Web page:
NAIROBI, Kenya — The black Toyota SUV pulled up to the security checkpoint in Mogadishu. It was night, and 22-year-old Somali soldier Abdi Hassan recalls that he ordered the driver to switch the headlights off and the interior lights on.
“They are the elders,” said the driver, referring to the car’s occupants using an honorific for top leaders of al-Shabab, Somalia’s most dangerous militant group.
“I don’t know the elders,” Mr. Hassan said he responded, letting the driver know he would not simply be waved through the checkpoint.
Thus a routine stop at a checkpoint in Somalia’s capital turned into a shootout resulting in the death of Fazul Abdullah Mohammed, the mastermind of attacks on two U.S. embassies in Africa that killed 224 people.
Mr. Hassan, in an exclusive interview with the Associated Press this week, revealed details for the first time of a killing that Secretary of State Hillary Rodham Clinton called a “significant blow to al Qaeda, its extremist allies, and its operations in East Africa.”
The young soldier’s account of the shootout was corroborated by Mogadishu’s deputy mayor for security, based on reports from police officers who were with Mr. Hassan at the time.
The events as described by Mr. Hassan show that while the killing of al Qaeda chief Osama bin Laden was the result of meticulous intelligence gathering and planning, Mohammed died because he had the bad luck of running into a government checkpoint manned by a determined soldier.
The driver complied with Mr. Hassan’s order and turned on the interior light. Mr. Hassan said he looked in and saw a pistol tucked in the driver’s waistband and an AK-47 assault rifle on the lap of the man beside him.
That man, authorities later determined after he was already buried, was Mohammed, the mastermind of U.S. Embassy bombings in Kenya and Tanzania almost 13 years ago and the most wanted man in East Africa.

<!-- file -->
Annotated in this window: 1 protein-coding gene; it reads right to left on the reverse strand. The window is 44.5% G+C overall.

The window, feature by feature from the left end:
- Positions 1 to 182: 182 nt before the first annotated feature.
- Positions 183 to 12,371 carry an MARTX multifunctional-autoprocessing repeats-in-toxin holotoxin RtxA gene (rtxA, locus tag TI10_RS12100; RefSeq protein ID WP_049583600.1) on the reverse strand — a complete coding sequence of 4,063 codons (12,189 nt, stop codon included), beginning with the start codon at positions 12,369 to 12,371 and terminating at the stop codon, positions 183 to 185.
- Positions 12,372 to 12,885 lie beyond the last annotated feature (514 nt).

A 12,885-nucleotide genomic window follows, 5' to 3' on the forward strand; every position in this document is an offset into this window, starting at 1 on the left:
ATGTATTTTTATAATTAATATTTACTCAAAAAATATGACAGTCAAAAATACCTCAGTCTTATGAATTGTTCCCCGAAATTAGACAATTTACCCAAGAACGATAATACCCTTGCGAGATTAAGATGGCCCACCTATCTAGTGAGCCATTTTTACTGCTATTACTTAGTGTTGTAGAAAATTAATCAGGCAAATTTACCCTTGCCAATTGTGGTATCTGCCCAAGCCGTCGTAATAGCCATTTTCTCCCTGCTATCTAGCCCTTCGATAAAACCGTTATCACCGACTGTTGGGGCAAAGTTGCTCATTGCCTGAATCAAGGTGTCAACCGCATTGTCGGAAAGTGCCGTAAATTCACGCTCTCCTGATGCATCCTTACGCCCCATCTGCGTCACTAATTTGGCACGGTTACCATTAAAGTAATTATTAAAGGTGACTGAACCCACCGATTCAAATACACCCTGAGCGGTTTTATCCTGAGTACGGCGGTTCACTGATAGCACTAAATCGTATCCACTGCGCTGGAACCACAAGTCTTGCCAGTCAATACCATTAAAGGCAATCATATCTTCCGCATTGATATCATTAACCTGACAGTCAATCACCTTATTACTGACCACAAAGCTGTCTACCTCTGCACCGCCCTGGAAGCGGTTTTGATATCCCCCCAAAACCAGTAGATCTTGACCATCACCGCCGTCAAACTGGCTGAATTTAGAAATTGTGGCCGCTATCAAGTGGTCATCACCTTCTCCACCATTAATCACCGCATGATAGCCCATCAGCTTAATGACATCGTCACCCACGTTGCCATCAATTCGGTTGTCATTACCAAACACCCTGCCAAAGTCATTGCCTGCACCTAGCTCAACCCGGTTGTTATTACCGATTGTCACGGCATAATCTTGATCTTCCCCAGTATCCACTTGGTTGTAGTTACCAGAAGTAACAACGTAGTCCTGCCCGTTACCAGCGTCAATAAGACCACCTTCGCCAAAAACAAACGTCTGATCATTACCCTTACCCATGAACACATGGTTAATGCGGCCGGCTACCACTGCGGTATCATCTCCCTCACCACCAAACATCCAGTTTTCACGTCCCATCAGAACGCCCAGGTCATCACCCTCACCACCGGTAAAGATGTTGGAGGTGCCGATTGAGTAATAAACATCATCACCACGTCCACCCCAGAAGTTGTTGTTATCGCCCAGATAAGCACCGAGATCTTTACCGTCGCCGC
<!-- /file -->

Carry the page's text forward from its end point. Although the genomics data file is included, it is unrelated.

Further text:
“Don’t move your gun,” shouted Mr. Hassan, pointing his weapon at the man with the assault rifle.
The passenger shouted as the driver drew his pistol to fire at Mr. Hassan, the soldier recalled.
The pistol jammed, and Mr. Hassan said he fired 30 bullets, a full magazine from his AK-47, into the Toyota.
Both Mohammed and the driver shot back, Mr. Hassan said, filling the air with gunfire. When the shooting stopped, the two men in the Toyota were dead.
When the driver referred to “the elders” in the vehicle, that indicated he had at least two passengers.
After the shootout, Mr. Hassan said he noticed one of the SUV’s back doors was open, leading to speculation that at least one other occupant may have escaped.
Mohammed, a native of the Comoros Islands, had been on the run for more than a decade with a $5 million U.S. bounty on his head. Mr. Hassan said he doesn’t want to spend much time wondering whether he will get that reward, which is not typically given to law enforcement agents acting in the line of duty.
The United States does not comment on the status of reward offers.